Workouts May Follow the Run on Money

On Dec. 13, the Federal Reserve Board is expected to raise short-term interest rates for the 13th time in the last 18 months, to 4.25 percent. With each tick upward, we presumably are getting closer to seeing bankruptcies and workouts come back into vogue.

Workouts — in which distressed debtors negotiate newer, more favorable terms with creditors in order to stay afloat — have been a dead letter in recent months, says Robert Anderson, chairman of the bank and finance group in the San Francisco office of Buchalter Nemer. The strong economy means fewer troubled loans, and low interest rates mean that when they do run into trouble, they often get refinanced — sometimes, nowadays, by hedge funds looking to diversify beyond equity investments, Anderson says.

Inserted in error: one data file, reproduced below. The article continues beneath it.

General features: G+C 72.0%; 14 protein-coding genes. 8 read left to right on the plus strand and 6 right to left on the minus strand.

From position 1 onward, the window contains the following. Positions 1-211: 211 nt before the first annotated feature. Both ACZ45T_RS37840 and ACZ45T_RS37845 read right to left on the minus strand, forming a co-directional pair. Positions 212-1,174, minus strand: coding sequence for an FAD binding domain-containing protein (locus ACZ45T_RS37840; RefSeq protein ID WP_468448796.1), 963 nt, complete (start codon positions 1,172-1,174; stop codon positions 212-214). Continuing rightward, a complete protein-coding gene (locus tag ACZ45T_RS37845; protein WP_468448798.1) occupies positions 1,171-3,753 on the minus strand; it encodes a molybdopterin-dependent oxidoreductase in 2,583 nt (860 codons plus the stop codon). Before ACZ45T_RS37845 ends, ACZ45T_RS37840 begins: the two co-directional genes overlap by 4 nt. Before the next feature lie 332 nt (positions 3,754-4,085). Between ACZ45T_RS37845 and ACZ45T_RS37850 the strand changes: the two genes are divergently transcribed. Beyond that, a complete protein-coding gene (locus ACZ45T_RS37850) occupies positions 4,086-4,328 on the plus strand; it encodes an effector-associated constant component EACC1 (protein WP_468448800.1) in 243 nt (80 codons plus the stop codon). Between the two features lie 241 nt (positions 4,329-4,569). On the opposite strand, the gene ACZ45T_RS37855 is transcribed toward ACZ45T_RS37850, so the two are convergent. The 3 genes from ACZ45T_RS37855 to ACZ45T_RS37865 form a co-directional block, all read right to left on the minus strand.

But the lending side of the practice is still booming. “I’m quite busy with new lending transactions,? he says. Banks and other institutions are “still lending fairly aggressively.?

Jeffer, Mangels, Butler & Marmaro partner Richard Rogan, whose clients include financial institutions, says distressed borrowers have plenty of options, so “we’re very active in working with our clients to make sure they get paid in full.?

“There’s plenty of liquidity in the marketplace,? Rogan says. But, “as the cheap money supply tightens up, I think we are going to see a greater amount of deal flow on the dark side of the lending world, as we call it.?

When that happens, Rogan says, some debtors could be surprised by new Bankruptcy Code provisions that shorten the window for reorganizing single-asset real estate ventures. “If your skyscraper fails,? he says, the new provisions will “force things along quicker.?

— Scott Graham

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